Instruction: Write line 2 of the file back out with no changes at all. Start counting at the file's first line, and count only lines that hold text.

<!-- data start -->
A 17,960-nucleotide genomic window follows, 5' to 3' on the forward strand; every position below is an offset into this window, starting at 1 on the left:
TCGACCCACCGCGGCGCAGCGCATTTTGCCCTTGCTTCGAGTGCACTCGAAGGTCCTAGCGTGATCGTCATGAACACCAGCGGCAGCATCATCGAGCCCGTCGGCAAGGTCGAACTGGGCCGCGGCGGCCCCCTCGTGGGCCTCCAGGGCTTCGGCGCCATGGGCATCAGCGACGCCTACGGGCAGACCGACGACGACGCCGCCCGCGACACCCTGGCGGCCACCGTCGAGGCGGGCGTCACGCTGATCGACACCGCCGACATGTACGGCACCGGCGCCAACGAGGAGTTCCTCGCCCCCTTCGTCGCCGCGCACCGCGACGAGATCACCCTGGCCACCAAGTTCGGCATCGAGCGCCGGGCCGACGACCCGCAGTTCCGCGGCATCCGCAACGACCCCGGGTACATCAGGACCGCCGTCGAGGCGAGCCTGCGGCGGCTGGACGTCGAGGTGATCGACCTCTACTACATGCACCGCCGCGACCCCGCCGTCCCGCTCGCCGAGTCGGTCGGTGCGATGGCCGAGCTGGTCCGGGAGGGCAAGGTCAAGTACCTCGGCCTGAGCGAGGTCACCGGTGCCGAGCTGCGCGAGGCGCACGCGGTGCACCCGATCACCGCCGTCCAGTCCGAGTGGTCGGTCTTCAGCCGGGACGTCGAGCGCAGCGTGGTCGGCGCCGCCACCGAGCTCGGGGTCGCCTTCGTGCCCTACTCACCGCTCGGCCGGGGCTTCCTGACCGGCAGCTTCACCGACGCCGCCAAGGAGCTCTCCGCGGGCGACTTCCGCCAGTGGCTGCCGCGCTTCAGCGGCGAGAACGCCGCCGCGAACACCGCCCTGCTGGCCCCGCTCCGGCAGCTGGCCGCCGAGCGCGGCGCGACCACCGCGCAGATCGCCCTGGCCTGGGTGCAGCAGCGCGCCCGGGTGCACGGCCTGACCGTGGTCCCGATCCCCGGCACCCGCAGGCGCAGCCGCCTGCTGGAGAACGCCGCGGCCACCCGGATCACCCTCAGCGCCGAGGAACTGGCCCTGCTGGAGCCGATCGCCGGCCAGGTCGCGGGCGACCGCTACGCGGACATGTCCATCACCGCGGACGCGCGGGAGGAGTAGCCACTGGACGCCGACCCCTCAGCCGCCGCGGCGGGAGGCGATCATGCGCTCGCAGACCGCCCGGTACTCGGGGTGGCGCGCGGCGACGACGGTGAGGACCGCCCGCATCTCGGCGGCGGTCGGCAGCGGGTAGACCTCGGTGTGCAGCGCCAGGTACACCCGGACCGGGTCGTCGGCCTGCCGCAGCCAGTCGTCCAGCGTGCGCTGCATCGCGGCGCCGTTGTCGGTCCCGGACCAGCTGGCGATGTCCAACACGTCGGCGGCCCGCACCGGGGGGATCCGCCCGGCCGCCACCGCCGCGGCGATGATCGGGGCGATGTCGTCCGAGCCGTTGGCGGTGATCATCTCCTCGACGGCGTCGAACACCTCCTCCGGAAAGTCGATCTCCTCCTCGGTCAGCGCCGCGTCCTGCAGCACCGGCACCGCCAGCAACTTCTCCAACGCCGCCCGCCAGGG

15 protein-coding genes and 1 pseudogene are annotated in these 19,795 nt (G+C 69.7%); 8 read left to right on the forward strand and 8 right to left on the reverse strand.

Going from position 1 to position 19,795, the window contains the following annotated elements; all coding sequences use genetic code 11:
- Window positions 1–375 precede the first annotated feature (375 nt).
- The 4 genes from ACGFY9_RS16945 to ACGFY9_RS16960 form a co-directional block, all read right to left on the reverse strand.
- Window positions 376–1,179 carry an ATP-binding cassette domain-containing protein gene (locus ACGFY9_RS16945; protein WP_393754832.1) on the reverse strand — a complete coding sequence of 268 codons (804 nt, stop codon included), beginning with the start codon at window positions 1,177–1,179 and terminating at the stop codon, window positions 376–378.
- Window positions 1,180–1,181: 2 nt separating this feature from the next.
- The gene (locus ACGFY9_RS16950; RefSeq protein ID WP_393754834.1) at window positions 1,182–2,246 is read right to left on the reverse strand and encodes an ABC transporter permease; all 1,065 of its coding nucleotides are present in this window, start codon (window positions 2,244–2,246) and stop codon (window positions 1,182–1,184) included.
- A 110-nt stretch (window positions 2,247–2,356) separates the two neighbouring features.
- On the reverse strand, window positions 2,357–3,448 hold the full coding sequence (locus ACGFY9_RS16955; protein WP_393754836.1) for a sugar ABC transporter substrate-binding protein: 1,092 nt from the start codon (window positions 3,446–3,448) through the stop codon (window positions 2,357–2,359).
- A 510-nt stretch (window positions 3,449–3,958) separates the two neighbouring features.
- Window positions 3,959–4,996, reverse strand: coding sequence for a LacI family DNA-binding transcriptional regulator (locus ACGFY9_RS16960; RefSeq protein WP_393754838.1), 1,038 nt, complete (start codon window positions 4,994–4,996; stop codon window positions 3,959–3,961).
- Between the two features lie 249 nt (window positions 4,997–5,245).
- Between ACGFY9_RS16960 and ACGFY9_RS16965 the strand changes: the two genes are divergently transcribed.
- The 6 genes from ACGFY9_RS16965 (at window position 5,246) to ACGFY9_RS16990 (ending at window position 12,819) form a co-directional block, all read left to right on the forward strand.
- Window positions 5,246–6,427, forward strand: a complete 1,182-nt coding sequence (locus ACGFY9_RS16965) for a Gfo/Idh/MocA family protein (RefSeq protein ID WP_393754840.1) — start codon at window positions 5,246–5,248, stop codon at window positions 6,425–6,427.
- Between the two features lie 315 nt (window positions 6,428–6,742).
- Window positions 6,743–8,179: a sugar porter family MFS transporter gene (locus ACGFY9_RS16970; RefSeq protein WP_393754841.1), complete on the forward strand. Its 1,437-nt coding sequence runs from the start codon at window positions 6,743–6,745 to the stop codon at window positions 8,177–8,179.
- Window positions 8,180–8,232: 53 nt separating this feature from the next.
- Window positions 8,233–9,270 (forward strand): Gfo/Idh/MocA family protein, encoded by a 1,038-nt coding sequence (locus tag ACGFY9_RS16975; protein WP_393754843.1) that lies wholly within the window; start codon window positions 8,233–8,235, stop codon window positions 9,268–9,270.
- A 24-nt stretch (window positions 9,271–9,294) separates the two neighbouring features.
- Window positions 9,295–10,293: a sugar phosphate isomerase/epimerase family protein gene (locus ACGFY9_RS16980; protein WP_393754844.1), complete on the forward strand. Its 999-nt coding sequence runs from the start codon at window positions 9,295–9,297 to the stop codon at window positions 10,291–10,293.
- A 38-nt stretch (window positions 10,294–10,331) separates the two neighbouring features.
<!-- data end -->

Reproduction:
TCGACCCACCGCGGCGCAGCGCATTTTGCCCTTGCTTCGAGTGCACTCGAAGGTCCTAGCGTGATCGTCATGAACACCAGCGGCAGCATCATCGAGCCCGTCGGCAAGGTCGAACTGGGCCGCGGCGGCCCCCTCGTGGGCCTCCAGGGCTTCGGCGCCATGGGCATCAGCGACGCCTACGGGCAGACCGACGACGACGCCGCCCGCGACACCCTGGCGGCCACCGTCGAGGCGGGCGTCACGCTGATCGACACCGCCGACATGTACGGCACCGGCGCCAACGAGGAGTTCCTCGCCCCCTTCGTCGCCGCGCACCGCGACGAGATCACCCTGGCCACCAAGTTCGGCATCGAGCGCCGGGCCGACGACCCGCAGTTCCGCGGCATCCGCAACGACCCCGGGTACATCAGGACCGCCGTCGAGGCGAGCCTGCGGCGGCTGGACGTCGAGGTGATCGACCTCTACTACATGCACCGCCGCGACCCCGCCGTCCCGCTCGCCGAGTCGGTCGGTGCGATGGCCGAGCTGGTCCGGGAGGGCAAGGTCAAGTACCTCGGCCTGAGCGAGGTCACCGGTGCCGAGCTGCGCGAGGCGCACGCGGTGCACCCGATCACCGCCGTCCAGTCCGAGTGGTCGGTCTTCAGCCGGGACGTCGAGCGCAGCGTGGTCGGCGCCGCCACCGAGCTCGGGGTCGCCTTCGTGCCCTACTCACCGCTCGGCCGGGGCTTCCTGACCGGCAGCTTCACCGACGCCGCCAAGGAGCTCTCCGCGGGCGACTTCCGCCAGTGGCTGCCGCGCTTCAGCGGCGAGAACGCCGCCGCGAACACCGCCCTGCTGGCCCCGCTCCGGCAGCTGGCCGCCGAGCGCGGCGCGACCACCGCGCAGATCGCCCTGGCCTGGGTGCAGCAGCGCGCCCGGGTGCACGGCCTGACCGTGGTCCCGATCCCCGGCACCCGCAGGCGCAGCCGCCTGCTGGAGAACGCCGCGGCCACCCGGATCACCCTCAGCGCCGAGGAACTGGCCCTGCTGGAGCCGATCGCCGGCCAGGTCGCGGGCGACCGCTACGCGGACATGTCCATCACCGCGGACGCGCGGGAGGAGTAGCCACTGGACGCCGACCCCTCAGCCGCCGCGGCGGGAGGCGATCATGCGCTCGCAGACCGCCCGGTACTCGGGGTGGCGCGCGGCGACGACGGTGAGGACCGCCCGCATCTCGGCGGCGGTCGGCAGCGGGTAGACCTCGGTGTGCAGCGCCAGGTACACCCGGACCGGGTCGTCGGCCTGCCGCAGCCAGTCGTCCAGCGTGCGCTGCATCGCGGCGCCGTTGTCGGTCCCGGACCAGCTGGCGATGTCCAACACGTCGGCGGCCCGCACCGGGGGGATCCGCCCGGCCGCCACCGCCGCGGCGATGATCGGGGCGATGTCGTCCGAGCCGTTGGCGGTGATCATCTCCTCGACGGCGTCGAACACCTCCTCCGGAAAGTCGATCTCCTCCTCGGTCAGCGCCGCGTCCTGCAGCACCGGCACCGCCAGCAACTTCTCCAACGCCGCCCGCCAGGG